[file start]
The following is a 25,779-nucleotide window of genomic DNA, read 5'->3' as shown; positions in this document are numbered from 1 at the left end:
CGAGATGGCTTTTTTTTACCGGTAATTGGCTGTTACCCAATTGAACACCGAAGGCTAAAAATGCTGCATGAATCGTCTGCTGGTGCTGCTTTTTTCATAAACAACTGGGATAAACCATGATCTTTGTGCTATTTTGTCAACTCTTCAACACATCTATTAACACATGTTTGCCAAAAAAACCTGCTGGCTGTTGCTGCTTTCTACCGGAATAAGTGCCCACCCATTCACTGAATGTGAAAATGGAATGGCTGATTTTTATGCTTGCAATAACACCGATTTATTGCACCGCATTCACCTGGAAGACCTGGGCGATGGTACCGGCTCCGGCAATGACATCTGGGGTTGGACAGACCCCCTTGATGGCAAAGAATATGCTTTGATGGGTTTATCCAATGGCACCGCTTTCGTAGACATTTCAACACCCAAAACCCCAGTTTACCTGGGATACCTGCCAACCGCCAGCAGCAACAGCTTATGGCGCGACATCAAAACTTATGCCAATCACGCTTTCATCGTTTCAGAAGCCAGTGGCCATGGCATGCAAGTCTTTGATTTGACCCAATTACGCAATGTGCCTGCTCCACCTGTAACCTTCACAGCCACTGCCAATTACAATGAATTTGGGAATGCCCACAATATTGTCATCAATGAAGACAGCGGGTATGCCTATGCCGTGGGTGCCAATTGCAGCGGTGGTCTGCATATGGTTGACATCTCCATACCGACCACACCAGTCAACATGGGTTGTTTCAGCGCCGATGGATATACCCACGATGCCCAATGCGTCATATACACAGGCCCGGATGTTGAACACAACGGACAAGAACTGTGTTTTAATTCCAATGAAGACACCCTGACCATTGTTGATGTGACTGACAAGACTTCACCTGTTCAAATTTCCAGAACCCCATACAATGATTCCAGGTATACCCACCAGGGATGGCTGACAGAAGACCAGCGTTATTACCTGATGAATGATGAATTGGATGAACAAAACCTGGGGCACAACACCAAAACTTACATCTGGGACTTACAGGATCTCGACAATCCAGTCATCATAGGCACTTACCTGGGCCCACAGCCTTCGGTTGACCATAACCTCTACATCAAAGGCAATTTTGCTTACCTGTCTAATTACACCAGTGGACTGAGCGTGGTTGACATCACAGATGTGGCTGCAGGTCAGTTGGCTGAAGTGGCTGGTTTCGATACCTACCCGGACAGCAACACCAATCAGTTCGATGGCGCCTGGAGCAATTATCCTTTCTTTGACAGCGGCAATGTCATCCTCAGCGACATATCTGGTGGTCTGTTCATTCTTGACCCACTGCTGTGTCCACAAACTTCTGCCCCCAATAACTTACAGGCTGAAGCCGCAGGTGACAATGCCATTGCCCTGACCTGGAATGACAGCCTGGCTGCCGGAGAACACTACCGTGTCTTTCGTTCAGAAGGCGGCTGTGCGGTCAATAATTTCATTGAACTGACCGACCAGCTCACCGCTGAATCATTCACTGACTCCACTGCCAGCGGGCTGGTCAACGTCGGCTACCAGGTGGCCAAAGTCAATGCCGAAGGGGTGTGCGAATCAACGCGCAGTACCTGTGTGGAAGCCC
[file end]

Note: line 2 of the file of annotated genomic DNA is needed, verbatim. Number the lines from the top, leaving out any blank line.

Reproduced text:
CGAGATGGCTTTTTTTTACCGGTAATTGGCTGTTACCCAATTGAACACCGAAGGCTAAAAATGCTGCATGAATCGTCTGCTGGTGCTGCTTTTTTCATAAACAACTGGGATAAACCATGATCTTTGTGCTATTTTGTCAACTCTTCAACACATCTATTAACACATGTTTGCCAAAAAAACCTGCTGGCTGTTGCTGCTTTCTACCGGAATAAGTGCCCACCCATTCACTGAATGTGAAAATGGAATGGCTGATTTTTATGCTTGCAATAACACCGATTTATTGCACCGCATTCACCTGGAAGACCTGGGCGATGGTACCGGCTCCGGCAATGACATCTGGGGTTGGACAGACCCCCTTGATGGCAAAGAATATGCTTTGATGGGTTTATCCAATGGCACCGCTTTCGTAGACATTTCAACACCCAAAACCCCAGTTTACCTGGGATACCTGCCAACCGCCAGCAGCAACAGCTTATGGCGCGACATCAAAACTTATGCCAATCACGCTTTCATCGTTTCAGAAGCCAGTGGCCATGGCATGCAAGTCTTTGATTTGACCCAATTACGCAATGTGCCTGCTCCACCTGTAACCTTCACAGCCACTGCCAATTACAATGAATTTGGGAATGCCCACAATATTGTCATCAATGAAGACAGCGGGTATGCCTATGCCGTGGGTGCCAATTGCAGCGGTGGTCTGCATATGGTTGACATCTCCATACCGACCACACCAGTCAACATGGGTTGTTTCAGCGCCGATGGATATACCCACGATGCCCAATGCGTCATATACACAGGCCCGGATGTTGAACACAACGGACAAGAACTGTGTTTTAATTCCAATGAAGACACCCTGACCATTGTTGATGTGACTGACAAGACTTCACCTGTTCAAATTTCCAGAACCCCATACAATGATTCCAGGTATACCCACCAGGGATGGCTGACAGAAGACCAGCGTTATTACCTGATGAATGATGAATTGGATGAACAAAACCTGGGGCACAACACCAAAACTTACATCTGGGACTTACAGGATCTCGACAATCCAGTCATCATAGGCACTTACCTGGGCCCACAGCCTTCGGTTGACCATAACCTCTACATCAAAGGCAATTTTGCTTACCTGTCTAATTACACCAGTGGACTGAGCGTGGTTGACATCACAGATGTGGCTGCAGGTCAGTTGGCTGAAGTGGCTGGTTTCGATACCTACCCGGACAGCAACACCAATCAGTTCGATGGCGCCTGGAGCAATTATCCTTTCTTTGACAGCGGCAATGTCATCCTCAGCGACATATCTGGTGGTCTGTTCATTCTTGACCCACTGCTGTGTCCACAAACTTCTGCCCCCAATAACTTACAGGCTGAAGCCGCAGGTGACAATGCCATTGCCCTGACCTGGAATGACAGCCTGGCTGCCGGAGAACACTACCGTGTCTTTCGTTCAGAAGGCGGCTGTGCGGTCAATAATTTCATTGAACTGACCGACCAGCTCACCGCTGAATCATTCACTGACTCCACTGCCAGCGGGCTGGTCAACGTCGGCTACCAGGTGGCCAAAGTCAATGCCGAAGGGGTGTGCGAATCAACGCGCAGTACCTGTGTGGAAGCCC